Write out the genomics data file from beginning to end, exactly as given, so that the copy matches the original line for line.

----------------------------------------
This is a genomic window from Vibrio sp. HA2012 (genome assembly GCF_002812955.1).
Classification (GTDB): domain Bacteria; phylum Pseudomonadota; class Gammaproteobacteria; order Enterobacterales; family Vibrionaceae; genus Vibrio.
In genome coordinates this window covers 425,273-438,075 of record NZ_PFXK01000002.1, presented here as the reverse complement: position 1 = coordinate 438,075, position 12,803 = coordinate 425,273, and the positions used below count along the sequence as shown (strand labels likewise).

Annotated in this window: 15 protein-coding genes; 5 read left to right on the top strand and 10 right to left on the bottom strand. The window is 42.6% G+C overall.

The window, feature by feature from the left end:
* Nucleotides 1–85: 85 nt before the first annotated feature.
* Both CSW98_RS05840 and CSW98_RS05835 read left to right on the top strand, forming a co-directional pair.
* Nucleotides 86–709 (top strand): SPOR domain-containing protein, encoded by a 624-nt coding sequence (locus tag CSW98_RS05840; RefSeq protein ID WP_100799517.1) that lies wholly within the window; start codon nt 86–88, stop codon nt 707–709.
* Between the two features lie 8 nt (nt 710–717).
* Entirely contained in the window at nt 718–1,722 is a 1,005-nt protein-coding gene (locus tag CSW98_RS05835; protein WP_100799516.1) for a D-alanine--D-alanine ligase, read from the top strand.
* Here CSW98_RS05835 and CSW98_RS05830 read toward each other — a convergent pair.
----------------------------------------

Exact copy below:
This is a genomic window from Vibrio sp. HA2012 (genome assembly GCF_002812955.1).
Classification (GTDB): domain Bacteria; phylum Pseudomonadota; class Gammaproteobacteria; order Enterobacterales; family Vibrionaceae; genus Vibrio.
In genome coordinates this window covers 425,273-438,075 of record NZ_PFXK01000002.1, presented here as the reverse complement: position 1 = coordinate 438,075, position 12,803 = coordinate 425,273, and the positions used below count along the sequence as shown (strand labels likewise).

Annotated in this window: 15 protein-coding genes; 5 read left to right on the top strand and 10 right to left on the bottom strand. The window is 42.6% G+C overall.

The window, feature by feature from the left end:
* Nucleotides 1–85: 85 nt before the first annotated feature.
* Both CSW98_RS05840 and CSW98_RS05835 read left to right on the top strand, forming a co-directional pair.
* Nucleotides 86–709 (top strand): SPOR domain-containing protein, encoded by a 624-nt coding sequence (locus tag CSW98_RS05840; RefSeq protein ID WP_100799517.1) that lies wholly within the window; start codon nt 86–88, stop codon nt 707–709.
* Between the two features lie 8 nt (nt 710–717).
* Entirely contained in the window at nt 718–1,722 is a 1,005-nt protein-coding gene (locus tag CSW98_RS05835; protein WP_100799516.1) for a D-alanine--D-alanine ligase, read from the top strand.
* Here CSW98_RS05835 and CSW98_RS05830 read toward each other — a convergent pair.